Keeping strong and physically fit is crucial to maintaining independence among the elderly. Exercise has repeatedly been shown to reduce or slow age-related declines in physical function and is a widely recommended for seniors, but the way that older people respond to exercise varies widely. A new study by Thomas W. Buford et al. examines the ACE I/D gene and whether its variations -- the ID, DD, and II genotypes -- impact some seniors' ability to fully reap the benefits of exercise.
Researchers followed 424 sedentary, mobility-limited seniors aged 70-89 for a year. Participants were randomly placed in a group that focused on either health education or physical activity. The health education group received ongoing presentations on eating right, how to properly use medication, and other information on maintaining a healthy lifestyle, but did not perform exercise as part of the study. Seniors in the physical activity group were taught a variety of strength (e.g., squats and leg raises) and balance exercises and a walking program that they were encouraged to perform both in a group setting and at home.
The researchers measured changes in walking speed and participants' ability to perform other tasks such as getting up from a chair. They found that the physical activity intervention led to greater improvements walking speed among ID and DD genotype carriers (29.9% and 13.7% respectively). However, among II genotype carriers, health education alone led to more improvements in walking speed than physical activity intervention (20% vs. 18.5%). II carriers in the physical activity group also experienced smaller gains in lower body performance than those in the health education group.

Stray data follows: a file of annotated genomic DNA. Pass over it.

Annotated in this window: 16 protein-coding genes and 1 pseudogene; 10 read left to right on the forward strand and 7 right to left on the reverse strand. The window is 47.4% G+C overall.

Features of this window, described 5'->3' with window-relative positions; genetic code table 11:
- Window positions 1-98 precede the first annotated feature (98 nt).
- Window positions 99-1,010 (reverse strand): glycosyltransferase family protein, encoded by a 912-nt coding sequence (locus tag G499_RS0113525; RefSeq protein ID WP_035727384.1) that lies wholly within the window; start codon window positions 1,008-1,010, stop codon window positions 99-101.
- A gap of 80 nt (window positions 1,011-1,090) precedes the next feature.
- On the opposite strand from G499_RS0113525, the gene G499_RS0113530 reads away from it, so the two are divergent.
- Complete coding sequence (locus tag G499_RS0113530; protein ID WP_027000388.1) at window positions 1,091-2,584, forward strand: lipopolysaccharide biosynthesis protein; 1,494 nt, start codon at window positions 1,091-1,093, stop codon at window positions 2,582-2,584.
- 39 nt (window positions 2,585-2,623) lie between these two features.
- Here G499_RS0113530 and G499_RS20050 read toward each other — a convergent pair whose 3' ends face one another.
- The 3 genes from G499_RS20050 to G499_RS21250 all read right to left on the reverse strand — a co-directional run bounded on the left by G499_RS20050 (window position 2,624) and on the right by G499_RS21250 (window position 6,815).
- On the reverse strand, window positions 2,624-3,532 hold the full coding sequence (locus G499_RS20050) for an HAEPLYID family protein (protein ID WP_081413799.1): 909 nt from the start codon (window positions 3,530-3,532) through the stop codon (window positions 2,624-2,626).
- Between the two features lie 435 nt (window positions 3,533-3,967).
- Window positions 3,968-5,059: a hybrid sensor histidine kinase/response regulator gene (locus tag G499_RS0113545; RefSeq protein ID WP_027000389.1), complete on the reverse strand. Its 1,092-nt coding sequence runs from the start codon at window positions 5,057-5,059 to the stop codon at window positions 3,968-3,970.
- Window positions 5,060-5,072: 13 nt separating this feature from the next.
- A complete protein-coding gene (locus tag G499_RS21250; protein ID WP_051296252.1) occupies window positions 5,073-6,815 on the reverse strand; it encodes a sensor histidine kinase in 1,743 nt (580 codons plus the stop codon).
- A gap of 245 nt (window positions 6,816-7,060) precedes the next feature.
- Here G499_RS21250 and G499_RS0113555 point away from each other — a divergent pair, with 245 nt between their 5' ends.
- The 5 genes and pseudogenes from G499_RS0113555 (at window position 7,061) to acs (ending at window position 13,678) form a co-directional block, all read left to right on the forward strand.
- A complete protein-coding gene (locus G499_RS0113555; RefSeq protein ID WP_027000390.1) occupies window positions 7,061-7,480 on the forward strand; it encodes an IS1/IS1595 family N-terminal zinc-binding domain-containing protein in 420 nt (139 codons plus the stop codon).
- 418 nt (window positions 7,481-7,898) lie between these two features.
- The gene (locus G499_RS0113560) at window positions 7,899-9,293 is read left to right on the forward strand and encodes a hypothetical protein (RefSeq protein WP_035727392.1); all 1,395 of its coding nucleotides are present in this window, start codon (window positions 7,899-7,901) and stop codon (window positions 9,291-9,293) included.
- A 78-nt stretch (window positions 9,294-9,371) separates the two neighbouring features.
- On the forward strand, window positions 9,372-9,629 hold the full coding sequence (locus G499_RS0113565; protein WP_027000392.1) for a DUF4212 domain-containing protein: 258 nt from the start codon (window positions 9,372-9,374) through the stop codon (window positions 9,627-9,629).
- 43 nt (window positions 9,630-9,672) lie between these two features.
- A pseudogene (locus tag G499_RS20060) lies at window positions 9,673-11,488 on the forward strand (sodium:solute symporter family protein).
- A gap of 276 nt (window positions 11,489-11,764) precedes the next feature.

These findings suggest that the ACE I/D genotype may be a significant factor in how well seniors respond to exercise. This insight could be used to develop more effective, individualized, and senior-friendly exercise recommendations for improving physical function and preventing in disability.
The full study "Genetic influence on exercise-induced changes in physical function among mobility-limited older adults" is published in Physiological Genomics.
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